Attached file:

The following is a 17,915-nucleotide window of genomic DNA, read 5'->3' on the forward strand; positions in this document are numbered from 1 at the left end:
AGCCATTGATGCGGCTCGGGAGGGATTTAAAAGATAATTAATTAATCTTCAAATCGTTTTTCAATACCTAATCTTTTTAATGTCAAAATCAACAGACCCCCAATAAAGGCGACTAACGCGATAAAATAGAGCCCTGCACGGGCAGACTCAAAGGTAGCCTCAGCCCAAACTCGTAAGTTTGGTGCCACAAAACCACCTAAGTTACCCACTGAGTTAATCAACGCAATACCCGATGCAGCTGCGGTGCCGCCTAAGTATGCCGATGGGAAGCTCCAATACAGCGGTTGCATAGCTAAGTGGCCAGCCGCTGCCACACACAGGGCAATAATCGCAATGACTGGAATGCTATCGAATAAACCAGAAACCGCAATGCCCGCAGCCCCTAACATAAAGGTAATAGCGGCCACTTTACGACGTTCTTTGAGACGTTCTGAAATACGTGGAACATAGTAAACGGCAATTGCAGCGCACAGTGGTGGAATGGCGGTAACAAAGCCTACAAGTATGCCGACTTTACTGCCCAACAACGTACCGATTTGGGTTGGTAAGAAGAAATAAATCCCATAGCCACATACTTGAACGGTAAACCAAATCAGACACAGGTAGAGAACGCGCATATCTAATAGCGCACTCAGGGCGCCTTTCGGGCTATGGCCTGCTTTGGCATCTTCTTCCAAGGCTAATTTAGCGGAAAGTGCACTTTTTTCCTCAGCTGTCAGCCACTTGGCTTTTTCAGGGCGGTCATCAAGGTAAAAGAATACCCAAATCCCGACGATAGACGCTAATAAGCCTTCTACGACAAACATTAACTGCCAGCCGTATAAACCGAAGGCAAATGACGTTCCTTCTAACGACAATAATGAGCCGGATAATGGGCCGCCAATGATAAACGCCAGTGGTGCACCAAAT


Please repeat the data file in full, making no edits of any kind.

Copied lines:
The following is a 17,915-nucleotide window of genomic DNA, read 5'->3' on the forward strand; positions in this document are numbered from 1 at the left end:
AGCCATTGATGCGGCTCGGGAGGGATTTAAAAGATAATTAATTAATCTTCAAATCGTTTTTCAATACCTAATCTTTTTAATGTCAAAATCAACAGACCCCCAATAAAGGCGACTAACGCGATAAAATAGAGCCCTGCACGGGCAGACTCAAAGGTAGCCTCAGCCCAAACTCGTAAGTTTGGTGCCACAAAACCACCTAAGTTACCCACTGAGTTAATCAACGCAATACCCGATGCAGCTGCGGTGCCGCCTAAGTATGCCGATGGGAAGCTCCAATACAGCGGTTGCATAGCTAAGTGGCCAGCCGCTGCCACACACAGGGCAATAATCGCAATGACTGGAATGCTATCGAATAAACCAGAAACCGCAATGCCCGCAGCCCCTAACATAAAGGTAATAGCGGCCACTTTACGACGTTCTTTGAGACGTTCTGAAATACGTGGAACATAGTAAACGGCAATTGCAGCGCACAGTGGTGGAATGGCGGTAACAAAGCCTACAAGTATGCCGACTTTACTGCCCAACAACGTACCGATTTGGGTTGGTAAGAAGAAATAAATCCCATAGCCACATACTTGAACGGTAAACCAAATCAGACACAGGTAGAGAACGCGCATATCTAATAGCGCACTCAGGGCGCCTTTCGGGCTATGGCCTGCTTTGGCATCTTCTTCCAAGGCTAATTTAGCGGAAAGTGCACTTTTTTCCTCAGCTGTCAGCCACTTGGCTTTTTCAGGGCGGTCATCAAGGTAAAAGAATACCCAAATCCCGACGATAGACGCTAATAAGCCTTCTACGACAAACATTAACTGCCAGCCGTATAAACCGAAGGCAAATGACGTTCCTTCTAACGACAATAATGAGCCGGATAATGGGCCGCCAATGATAAACGCCAGTGGTGCACCAAAT